Our day came to an end by taking time to pay our respects and remember those who gave their lives in service by laying a wreath at Pembroke Military Cemetery. Significantly, the first soldier buried at the cemetery was Sapper F Jarvis of 28 Company, Royal Engineers, who died on the 5th May 1908. He rests amongst 324 war graves associated with both World Wars.
Upon reflection, the trip has reinforced my sense of pride to be a Royal Engineer. Sappers overcame massive odds in order to fight for the liberty of those overseas. The bravery of the commonwealth forces and the local Maltese population emanates from every inch of rock on which this beautiful fortress island stands – to be given this opportunity was incredible.
Day 3 – Recruit Scarlett Kudrik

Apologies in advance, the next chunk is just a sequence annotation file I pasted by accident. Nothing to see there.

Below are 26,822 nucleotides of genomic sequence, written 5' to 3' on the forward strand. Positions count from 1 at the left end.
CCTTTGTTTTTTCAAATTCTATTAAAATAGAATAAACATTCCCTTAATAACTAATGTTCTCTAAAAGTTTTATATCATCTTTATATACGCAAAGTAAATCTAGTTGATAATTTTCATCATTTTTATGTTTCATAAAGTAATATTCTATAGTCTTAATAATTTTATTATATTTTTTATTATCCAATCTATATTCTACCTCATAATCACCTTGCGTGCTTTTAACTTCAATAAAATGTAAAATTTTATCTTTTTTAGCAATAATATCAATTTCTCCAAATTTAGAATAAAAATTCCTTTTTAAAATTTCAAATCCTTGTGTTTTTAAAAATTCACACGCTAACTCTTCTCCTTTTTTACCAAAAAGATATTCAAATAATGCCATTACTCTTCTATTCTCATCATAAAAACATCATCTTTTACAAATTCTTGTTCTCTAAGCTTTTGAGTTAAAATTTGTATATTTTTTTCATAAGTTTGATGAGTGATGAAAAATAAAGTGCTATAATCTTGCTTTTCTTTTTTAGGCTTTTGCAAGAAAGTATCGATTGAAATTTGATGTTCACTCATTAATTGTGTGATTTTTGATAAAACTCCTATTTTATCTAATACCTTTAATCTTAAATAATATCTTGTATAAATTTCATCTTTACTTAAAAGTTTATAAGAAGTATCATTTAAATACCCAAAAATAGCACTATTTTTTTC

Due to inclement weather on the island in the days prior, the seas were too chaotic for a catamaran tour to the blue lagoon. However, with a new plan in motion 221 Field squadron embarked on a journey to Gozo, which is a small island situated north east of Malta. On arrival, we were greeted by three friendly tour guides, ready to show us the sights from the back of three open-backed Jeeps. The tour started in Mgarr Harbour, from where we crossed the island to our first stop, Xaghra. Here we found a beach at Ramla Bay, boasting light blue seas and sun baked sand. Not only did the beach proclaim its beauty to the world, but it spoke of myth and legend, being home to Calypso’s cave mentioned in ‘The Odyssey’ by Homer. Legend has it that it is the cave where Calypso kept Odysseus as a prisoner of love for seven years. The story may be a myth, and the cave no longer open to visitors, but the legend lives on and many tourists visit due to its association with the story of Calypso.